QD Products

Heavy-metal-free Quantum Dots and Nanocrystals by “Green” Synthesis


Semiconductor nanocrystals (NCs) or quantum dots (Qdots) are promising new materials for applications in photovoltaics, displays, solid state lighting, biomolecular imaging, and etc. While presenting exciting luminance properties, “traditional” chalcogens-based Qdots are of concerns due to the use of highly toxic heavy metal elements, including cadmium, mercury, and lead. Compounds containing these elements are well documented for their toxicity. Cd can accumulate in the kidney, liver, lung with low leaving rates. They can weaken the bone, induce birth defects, and are known carcinogens. Thus the production, manipulation, and waste treatment of heavy metal materials are expensive and deleterious to the environment. These limitations are inherently associated with “traditional” Qdots and can seriously affect the cost and environmental regulation approvals of their end products. In fact, due to their toxicity, the uses of Cd, Pb, Hg, and Sn materials are now under the regulation of “zero tolerance police” in the European Union (Official Journal of the European Union, 12.2.2003 L 37/19, 2003)

Another issue for “traditional” Qdots is their synthesis procedure which typically requires the use of pyrophoric and highly toxic reagents, such as tributylphosphine, trioctylphosine, trioctylphosphine oxide,vdiethyl zinc, bis(trimethylsilyl) sulfide ((TMS)2S). The use of these non eco-friendly reagents is not only toxic for operators, but also increasing the expenses of Qdots production.

In Mesolight we aim to develop heavy-metal-free NCs using “green” procedures, which means that NCs are free of any heavy metal composition and the synthetic procedure for them does not use pyrophoric reagents instead air-stable precursors are exclusively used. Based on our proprietary techniques, we have successfully synthesized high quality heavy-metal-free Qdots emitting in the visible (Figure 1).


Figure 1.The violet, green, & red emitting cadmium-free QDs developed in Mesolight LLC

Two series of heavy-metal-free fluorescent NCs are available from Mesolight:


Figure 2.

Violet-blue emitting cadmium-free Qdots. (top) optical images of the emission and (bottom) fluorescence emission spectral in 370-442 nm excited at 350 nm.


Figure 3.Comparison of lattice constants and bandgap energies of bulk semiconductors used in quantum dots syntheses

Green-emitting cadmium-free Qdots. These Qdots are composed of core/shell structure semiconductor materials (Figure 4). They emit bright emissions from the light-green to deep red range, with full-width-at-half-maximum falls in 35-80 nm range.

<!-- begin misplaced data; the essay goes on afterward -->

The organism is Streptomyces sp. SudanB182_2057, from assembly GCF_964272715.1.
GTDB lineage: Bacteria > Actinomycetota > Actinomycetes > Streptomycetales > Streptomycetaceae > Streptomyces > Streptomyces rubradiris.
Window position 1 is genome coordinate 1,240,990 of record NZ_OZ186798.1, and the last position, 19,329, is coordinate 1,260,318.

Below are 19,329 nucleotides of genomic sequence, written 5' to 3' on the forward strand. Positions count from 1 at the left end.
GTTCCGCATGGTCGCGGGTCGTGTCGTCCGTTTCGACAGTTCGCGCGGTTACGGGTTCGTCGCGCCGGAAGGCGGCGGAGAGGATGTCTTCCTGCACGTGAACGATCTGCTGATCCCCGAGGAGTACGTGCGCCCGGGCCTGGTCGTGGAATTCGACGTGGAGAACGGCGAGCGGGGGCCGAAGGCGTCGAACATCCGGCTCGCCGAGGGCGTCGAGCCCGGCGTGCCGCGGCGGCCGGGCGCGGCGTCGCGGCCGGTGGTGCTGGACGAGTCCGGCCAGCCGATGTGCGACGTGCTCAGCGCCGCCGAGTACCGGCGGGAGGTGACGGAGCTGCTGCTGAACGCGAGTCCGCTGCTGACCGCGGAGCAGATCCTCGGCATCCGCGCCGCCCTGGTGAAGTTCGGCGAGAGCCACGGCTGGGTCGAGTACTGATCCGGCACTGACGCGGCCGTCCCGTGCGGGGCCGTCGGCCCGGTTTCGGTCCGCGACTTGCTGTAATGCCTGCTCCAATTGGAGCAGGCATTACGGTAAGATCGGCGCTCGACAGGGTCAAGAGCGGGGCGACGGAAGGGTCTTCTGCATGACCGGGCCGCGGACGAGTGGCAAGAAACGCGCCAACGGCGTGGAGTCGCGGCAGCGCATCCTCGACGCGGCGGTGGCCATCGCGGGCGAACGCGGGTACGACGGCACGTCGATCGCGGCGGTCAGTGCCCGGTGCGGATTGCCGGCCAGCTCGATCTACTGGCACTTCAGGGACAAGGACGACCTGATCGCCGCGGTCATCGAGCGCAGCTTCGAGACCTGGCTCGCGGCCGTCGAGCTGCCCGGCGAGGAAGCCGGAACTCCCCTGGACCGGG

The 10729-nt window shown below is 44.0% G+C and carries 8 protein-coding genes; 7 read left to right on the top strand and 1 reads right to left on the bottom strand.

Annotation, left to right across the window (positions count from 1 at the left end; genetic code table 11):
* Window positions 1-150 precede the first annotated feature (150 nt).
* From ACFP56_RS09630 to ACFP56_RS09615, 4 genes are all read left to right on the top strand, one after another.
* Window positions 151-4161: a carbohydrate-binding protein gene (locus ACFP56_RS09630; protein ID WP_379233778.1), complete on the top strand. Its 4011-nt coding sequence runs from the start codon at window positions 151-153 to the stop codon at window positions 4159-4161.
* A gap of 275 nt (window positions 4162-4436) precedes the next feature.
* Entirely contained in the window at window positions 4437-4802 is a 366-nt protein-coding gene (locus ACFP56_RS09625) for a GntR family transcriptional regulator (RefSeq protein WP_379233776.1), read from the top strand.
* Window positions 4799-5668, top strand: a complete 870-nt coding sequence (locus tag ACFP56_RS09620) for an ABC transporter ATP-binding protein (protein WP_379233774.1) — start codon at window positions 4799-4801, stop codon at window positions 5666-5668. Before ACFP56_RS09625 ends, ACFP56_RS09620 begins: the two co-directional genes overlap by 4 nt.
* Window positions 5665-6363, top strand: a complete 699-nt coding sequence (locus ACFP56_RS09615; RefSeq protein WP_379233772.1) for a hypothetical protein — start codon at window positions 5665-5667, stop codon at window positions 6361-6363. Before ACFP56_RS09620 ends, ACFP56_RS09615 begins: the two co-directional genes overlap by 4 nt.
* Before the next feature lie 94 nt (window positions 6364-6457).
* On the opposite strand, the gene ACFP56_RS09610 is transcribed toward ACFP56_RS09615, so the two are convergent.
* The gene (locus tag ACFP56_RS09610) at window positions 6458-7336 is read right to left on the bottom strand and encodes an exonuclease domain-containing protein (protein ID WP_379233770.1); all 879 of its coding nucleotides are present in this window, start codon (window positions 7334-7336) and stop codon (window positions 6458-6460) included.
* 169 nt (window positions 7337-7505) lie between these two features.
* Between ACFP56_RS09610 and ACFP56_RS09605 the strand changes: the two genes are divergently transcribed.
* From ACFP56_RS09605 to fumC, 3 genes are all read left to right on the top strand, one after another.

Figure 4.Green- and red- emitting cadmium-free Qdots. (top) optical images of the emission and (bottom) fluorescence emission spectral in 470-650 nm.

The chromaticity coordinates of these heavy metal-free NCs are shown in
Figure 5.


Figure 5.Chromaticity coordinates of heavy-metal-free Qdots on CEI 1976 u’v’ color space.
Comparing with cadmium based or other heavy metal based Qdots, these cadmium-free NCs offer distinct advantages:


Cd-free composition. Zinc based NCs has much lower toxicity than Cd-QDs. The acute oral median lethal dose (LD50) of ZnSe is >5000mg/kg in rats, while for Cd that is ~100-300 mg/kg. With less costs in production and waste treatment, the cost of Cd-free QDs and LEDs can be reduced. As a consequence, these eco-friendly QDs will be inherently more competitive than current Cd-QDs based LEDs


Eco-friendly precursors. Significantly different from Cd-QDs preparation, these Cd-free “green” QDs are not only “greener” in the semiconductor cores, but also “green” in the use of precursors. “Green” QDs will be prepared with eco-friendly precursors, e.g. zinc state, zinc oleic, and selenium dioxide, sulfur powder, without the uses of pyrophoric and highly toxic reagents.


Sharp and strong emissions. Cd-QDs typically have narrow FWHM values of ~30 nm, one of the advantages over organic molecules in LEDs. Alloy ZnCdS QDs used for blue color lighting have FWHM values as narrow as 14 nm and QY 60-90%. For “green” QDs to be developed in this project, these spectral advantages will be pertained, with further improvement in QY%. For instance, our preliminary results from ZnSe QDs have demonstrated the best ever 40-66% QY%.